The morning after my birthday, I was effervescing over breakfast about the glories of the previous day, chiefly my impending ensemble, when my wife asked if I'd noticed how much clothing had been on my mind lately. Apparently, my cutting observations of our network anchor's wardrobe had become more frequent in recent weeks. I'd been pointing out more than my usual number of style crimes in the pages of the newspaper, especially in the Paul Stuart ads, and mentioning more items I wouldn't mind having, she said.
Abruptly, I became deeply aware of my deep lack of self-awareness. She was right, of course, clothes had been on my mind. And with good reason. Only two weeks before, I'd accompanied our son to a bricks-and-mortar haberdashery to buy his first suit, the first time I'd been to such a place since I bought my own last serious suit, which I'm pretty was when Jimmy Smits was still on NYPD Blue.
The proximate rationale for my son's suit was a Bar Mitzvah gala for twin boys he used to babysit, but he planned to wear it to his impending high school graduation, also the prom, pre-prom, after-prom and post-after-prom as well. I assume he'll take it to college for the many quasi-formal occasions that are so much a part of today's undergraduate lifestyle. If it holds up, maybe he'll do his first job interviews in this suit. It's going to be his go-to outfit for any and all dressy occasions for the foreseeable future.
The suit was his idea, not mine. I think that's a good thing. It implies an awareness on his part (self-awareness, you might say, so unlike his dad) that he is beginning a stage of life in which baggy jeans and Air Jordans may not always be appropriate attire - although, by the time he joins the work force full-time, who knows? In any event, I admired his decision to shop for these clothes in real time in a real store. That was what I advised, and I did not sugarcoat the pill.
Shopping is presumed to be fun for one and all, but step into a well-stocked men's department and the mood is anything but jaunty. It's the suits, row upon row of seemingly identical, but actually minutely varied, gray and blue suits (with a few renegade browns and greens scattered among them, whose prices will be reduced well in advance of the spring clearance event) that just exude adulthood, responsibility and mortality, as if the suits were about to get up off their hangers and stand there ominously, like the graveyard inhabitants in a Robert Wilson production of Our Town. In short, they're depressing places.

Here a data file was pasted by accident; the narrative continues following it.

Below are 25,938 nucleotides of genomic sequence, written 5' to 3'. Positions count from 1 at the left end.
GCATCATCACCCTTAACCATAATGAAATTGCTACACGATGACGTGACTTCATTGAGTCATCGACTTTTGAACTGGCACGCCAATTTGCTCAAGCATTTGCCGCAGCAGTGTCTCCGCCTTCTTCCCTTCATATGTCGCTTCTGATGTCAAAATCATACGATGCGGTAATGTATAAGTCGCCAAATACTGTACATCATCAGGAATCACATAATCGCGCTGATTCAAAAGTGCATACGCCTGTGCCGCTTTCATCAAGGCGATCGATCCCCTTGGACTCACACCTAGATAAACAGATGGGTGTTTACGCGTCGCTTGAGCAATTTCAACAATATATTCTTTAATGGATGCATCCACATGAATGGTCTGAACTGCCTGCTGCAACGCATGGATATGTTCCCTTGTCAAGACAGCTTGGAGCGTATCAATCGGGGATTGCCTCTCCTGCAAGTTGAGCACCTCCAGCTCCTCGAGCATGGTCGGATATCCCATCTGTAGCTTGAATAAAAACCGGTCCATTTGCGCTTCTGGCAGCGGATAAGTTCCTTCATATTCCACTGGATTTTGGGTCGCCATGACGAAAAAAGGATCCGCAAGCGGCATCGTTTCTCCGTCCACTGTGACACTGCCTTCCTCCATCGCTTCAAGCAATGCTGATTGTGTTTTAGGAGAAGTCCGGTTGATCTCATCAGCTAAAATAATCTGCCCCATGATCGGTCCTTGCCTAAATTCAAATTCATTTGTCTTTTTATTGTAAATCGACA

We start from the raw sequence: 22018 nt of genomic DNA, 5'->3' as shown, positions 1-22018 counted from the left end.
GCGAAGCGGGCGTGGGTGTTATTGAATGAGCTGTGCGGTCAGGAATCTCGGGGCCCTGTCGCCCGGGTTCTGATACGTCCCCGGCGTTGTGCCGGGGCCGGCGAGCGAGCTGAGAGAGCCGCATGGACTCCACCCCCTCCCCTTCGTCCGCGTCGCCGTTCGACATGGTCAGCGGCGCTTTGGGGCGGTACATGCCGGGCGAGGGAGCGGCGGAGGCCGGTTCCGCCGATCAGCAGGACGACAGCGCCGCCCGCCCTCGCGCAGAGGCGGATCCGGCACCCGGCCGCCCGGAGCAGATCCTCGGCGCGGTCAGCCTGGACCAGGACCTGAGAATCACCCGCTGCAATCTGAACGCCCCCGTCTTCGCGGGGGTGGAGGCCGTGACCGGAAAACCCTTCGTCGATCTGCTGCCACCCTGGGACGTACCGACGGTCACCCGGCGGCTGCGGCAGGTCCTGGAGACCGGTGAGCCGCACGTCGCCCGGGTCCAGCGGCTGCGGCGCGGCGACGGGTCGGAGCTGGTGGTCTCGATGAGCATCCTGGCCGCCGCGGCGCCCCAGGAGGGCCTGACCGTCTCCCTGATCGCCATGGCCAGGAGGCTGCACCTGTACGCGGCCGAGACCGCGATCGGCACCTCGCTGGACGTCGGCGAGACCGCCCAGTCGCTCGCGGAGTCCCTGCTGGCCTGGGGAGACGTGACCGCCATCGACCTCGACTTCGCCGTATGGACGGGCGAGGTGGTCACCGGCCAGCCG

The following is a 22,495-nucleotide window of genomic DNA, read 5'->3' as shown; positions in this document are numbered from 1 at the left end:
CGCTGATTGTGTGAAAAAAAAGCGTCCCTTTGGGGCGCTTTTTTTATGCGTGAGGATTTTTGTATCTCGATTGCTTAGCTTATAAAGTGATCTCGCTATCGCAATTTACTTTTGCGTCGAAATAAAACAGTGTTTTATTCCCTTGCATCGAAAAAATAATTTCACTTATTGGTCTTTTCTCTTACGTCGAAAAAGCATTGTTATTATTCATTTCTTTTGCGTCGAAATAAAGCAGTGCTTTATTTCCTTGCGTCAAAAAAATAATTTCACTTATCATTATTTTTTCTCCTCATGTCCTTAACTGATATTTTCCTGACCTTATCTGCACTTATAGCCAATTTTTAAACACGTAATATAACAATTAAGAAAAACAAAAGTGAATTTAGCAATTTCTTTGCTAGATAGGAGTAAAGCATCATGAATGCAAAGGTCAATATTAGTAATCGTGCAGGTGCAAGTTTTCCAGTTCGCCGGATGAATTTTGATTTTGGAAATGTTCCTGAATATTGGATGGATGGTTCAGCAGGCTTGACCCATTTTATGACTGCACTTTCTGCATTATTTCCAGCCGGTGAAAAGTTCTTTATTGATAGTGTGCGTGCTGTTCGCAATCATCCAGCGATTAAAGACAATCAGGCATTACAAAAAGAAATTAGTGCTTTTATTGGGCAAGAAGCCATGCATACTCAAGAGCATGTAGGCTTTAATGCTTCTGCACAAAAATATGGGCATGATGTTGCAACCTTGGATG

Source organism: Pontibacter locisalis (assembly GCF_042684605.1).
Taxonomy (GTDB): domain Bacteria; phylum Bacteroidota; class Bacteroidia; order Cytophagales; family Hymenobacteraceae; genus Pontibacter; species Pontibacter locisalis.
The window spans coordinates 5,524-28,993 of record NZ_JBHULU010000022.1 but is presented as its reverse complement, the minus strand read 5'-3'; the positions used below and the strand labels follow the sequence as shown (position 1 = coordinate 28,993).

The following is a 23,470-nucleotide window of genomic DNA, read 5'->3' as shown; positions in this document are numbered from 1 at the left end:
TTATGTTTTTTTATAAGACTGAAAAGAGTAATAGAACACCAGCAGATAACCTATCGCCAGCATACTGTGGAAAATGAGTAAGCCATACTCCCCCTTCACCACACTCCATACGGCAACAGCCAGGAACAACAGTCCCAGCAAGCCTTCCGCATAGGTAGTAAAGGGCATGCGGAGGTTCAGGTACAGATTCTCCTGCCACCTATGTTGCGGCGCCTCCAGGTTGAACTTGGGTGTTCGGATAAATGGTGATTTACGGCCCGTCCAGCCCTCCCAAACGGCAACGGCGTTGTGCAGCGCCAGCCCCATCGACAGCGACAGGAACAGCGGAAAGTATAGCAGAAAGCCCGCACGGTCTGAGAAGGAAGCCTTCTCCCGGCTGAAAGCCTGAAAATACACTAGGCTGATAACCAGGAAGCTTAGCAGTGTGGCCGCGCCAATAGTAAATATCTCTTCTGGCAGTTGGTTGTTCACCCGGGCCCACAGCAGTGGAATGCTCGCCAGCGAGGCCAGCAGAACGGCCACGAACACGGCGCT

Perhaps that's why when I told a friend about my bespoke present, he told me he'd recently decided to buy himself a "death suit," dark and suitable for formal and/or solemn occasions, including his own last rites.
Perhaps that's why I buy almost all my clothing online and will do almost anything to avoid shopping in person.
But you have to be in person to by a suit. You have to see how it fits and feel how it feels. With luck, you get some old-school salesman who actually knows the merch and can explain the difference between, say, a sharkskin and a nailhead. He'll smooth the coat over your shoulders and straighten the lapels so you know how the thing is supposed to look. And he'll ask the tailor to do the alterations with extra care and speed because you are his special customer and the Bar Mitzvah is in three days.
The salesman who fitted my son knew what he was doing. He demonstrated as much when, in a quiet aside, he passed me some discount coupons to present back to him at the cash register and told me to discuss nothing of the sort with anyone else in the store. Later I wondered if he somehow realized I carry the Loehmann's gene, or if all the sales people in the store tell their customers the same thing.
To his credit, the fellow was appropriately impressed when my son decided in short order upon the very first suit he tried on of the three zillion in his size. It's navy with a hairline stripe and very nice, but more importantly, the ability to stay resolute in the presence of so many other similar-but-not-quite-identical garments, a situation which has been known to reduce me to a blob of indecision, does him credit and bodes well for the future.
I should only do so well with my bespoke guy, whoever he is.